Compare any two graphics cards:
Radeon HD 4650 512MB vs Radeon HD 6450 (OEM) 1GB
IntroThe Radeon HD 4650 512MB features a clock frequency of 600 MHz and a DDR2 memory speed of 500 MHz. It also features a 128-bit bus, and makes use of a 55 nm design. It is comprised of 320(64x5) SPUs, 32 Texture Address Units, and 8 Raster Operation Units.
Compare those specs to the Radeon HD 6450 (OEM) 1GB, which features a GPU core clock speed of 750 MHz, and 1024 MB of GDDR5 RAM set to run at 900 MHz through a 64-bit bus. It also features 160 Stream Processors, 8 TAUs, and 4 ROPs.
(No game benchmarks for this combination yet.)
Power Usage and Theoretical Benchmarks
Power Consumption (Max TDP)
The Radeon HD 6450 (OEM) 1GB should in theory be a lot faster than the Radeon HD 4650 512MB in general. (explain)
Texel RateThe Radeon HD 4650 512MB is quite a bit (about 220%) more effective at AF than the Radeon HD 6450 (OEM) 1GB. (explain)
Pixel RateThe Radeon HD 4650 512MB will be much (more or less 60%) faster with regards to AA than the Radeon HD 6450 (OEM) 1GB, and should be able to handle higher resolutions without losing too much performance. (explain)
Please note that the above 'benchmarks' are all just theoretical - the results were calculated based on the card's specifications, and real-world performance may (and probably will) vary at least a bit.
Please note that the price comparisons are based on search keywords - sometimes it might show cards with very similar names that are not exactly the same as the one chosen in the comparison. We do try to filter out the wrong results as best we can, though.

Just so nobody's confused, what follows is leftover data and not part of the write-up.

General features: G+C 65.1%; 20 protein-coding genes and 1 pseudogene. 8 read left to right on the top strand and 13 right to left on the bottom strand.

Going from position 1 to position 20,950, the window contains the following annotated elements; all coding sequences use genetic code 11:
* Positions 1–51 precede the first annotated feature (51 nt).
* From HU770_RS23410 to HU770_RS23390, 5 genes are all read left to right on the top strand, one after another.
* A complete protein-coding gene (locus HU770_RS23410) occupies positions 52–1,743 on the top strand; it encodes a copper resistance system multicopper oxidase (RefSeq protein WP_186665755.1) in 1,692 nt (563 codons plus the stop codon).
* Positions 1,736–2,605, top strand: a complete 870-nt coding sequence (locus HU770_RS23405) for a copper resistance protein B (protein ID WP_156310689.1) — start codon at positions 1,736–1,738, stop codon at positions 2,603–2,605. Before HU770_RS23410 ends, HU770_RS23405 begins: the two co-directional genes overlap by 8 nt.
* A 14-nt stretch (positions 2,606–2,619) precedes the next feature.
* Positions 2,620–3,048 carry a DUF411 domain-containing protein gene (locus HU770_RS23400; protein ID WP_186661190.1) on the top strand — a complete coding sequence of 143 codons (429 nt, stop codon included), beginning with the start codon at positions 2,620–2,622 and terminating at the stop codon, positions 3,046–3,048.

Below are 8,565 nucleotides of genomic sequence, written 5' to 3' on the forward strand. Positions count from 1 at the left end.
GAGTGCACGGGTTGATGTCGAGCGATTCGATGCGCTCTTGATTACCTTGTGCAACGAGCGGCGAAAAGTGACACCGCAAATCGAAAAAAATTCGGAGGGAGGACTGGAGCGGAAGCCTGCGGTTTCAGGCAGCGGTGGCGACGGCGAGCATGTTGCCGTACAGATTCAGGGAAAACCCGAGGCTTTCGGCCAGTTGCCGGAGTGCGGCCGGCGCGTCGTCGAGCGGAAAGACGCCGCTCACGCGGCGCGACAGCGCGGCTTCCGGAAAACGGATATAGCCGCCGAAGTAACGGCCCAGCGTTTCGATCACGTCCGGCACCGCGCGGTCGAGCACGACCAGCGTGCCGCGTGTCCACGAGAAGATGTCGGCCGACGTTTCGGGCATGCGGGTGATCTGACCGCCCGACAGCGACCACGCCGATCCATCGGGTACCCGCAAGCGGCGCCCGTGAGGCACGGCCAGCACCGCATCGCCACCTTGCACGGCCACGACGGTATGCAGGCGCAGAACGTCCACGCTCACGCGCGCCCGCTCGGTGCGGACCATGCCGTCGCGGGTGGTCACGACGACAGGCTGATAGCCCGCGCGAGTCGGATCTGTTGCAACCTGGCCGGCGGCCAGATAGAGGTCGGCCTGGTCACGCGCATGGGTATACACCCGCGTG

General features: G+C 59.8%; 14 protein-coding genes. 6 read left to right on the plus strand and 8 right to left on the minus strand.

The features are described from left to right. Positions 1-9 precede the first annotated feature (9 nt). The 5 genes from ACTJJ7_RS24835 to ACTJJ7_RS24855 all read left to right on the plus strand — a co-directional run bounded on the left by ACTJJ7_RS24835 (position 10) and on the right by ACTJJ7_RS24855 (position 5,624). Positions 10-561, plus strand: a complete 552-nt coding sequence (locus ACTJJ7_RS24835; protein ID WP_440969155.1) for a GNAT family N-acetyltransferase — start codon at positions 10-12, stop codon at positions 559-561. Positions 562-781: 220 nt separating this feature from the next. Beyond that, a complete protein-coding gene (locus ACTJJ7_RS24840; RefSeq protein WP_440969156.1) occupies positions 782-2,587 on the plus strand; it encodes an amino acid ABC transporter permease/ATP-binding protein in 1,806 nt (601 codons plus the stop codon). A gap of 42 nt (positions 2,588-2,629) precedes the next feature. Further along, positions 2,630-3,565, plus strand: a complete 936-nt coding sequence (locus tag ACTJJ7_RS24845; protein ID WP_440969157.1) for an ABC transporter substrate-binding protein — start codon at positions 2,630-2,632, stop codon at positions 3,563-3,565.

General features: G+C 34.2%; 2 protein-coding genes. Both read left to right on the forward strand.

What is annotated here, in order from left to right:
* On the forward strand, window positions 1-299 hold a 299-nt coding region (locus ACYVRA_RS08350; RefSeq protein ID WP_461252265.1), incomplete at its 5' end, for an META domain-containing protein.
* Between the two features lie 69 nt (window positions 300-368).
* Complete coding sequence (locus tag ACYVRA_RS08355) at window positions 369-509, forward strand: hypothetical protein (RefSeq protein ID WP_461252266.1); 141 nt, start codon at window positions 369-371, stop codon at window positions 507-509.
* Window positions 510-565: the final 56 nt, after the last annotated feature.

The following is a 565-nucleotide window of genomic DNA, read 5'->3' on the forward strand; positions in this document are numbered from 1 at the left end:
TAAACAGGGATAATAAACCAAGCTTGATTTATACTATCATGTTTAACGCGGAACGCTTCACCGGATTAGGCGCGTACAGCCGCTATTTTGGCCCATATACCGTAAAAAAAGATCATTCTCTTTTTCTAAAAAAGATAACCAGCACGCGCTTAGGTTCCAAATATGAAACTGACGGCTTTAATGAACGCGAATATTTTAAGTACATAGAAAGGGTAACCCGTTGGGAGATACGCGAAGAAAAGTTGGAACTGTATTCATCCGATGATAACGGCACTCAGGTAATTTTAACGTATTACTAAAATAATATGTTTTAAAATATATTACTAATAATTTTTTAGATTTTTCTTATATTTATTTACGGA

Memory Bandwidth: Memory bandwidth is the largest amount of data (measured in megabytes per second) that can be transported over the external memory interface in one second. The number is worked out by multiplying the card's interface width by its memory speed. If it uses DDR memory, it must be multiplied by 2 again. If DDR5, multiply by ANOTHER 2x. The better the card's memory bandwidth, the better the card will be in general. It especially helps with anti-aliasing, HDR and higher screen resolutions.
Texel Rate: Texel rate is the maximum texture map elements (texels) that can be applied in one second. This is calculated by multiplying the total texture units of the card by the core speed of the chip. The better the texel rate, the better the card will be at handling texture filtering (anisotropic filtering - AF). It is measured in millions of texels processed in one second.
Pixel Rate: Pixel rate is the maximum amount of pixels that the graphics card can possibly write to its local memory in a second - measured in millions of pixels per second. Pixel rate is calculated by multiplying the amount of ROPs by the the card's clock speed. ROPs (Raster Operations Pipelines - sometimes also referred to as Render Output Units) are responsible for filling the screen with pixels (the image). The actual pixel rate also depends on many other factors, most notably the memory bandwidth of the card - the lower the bandwidth is, the lower the potential to get to the max fill rate.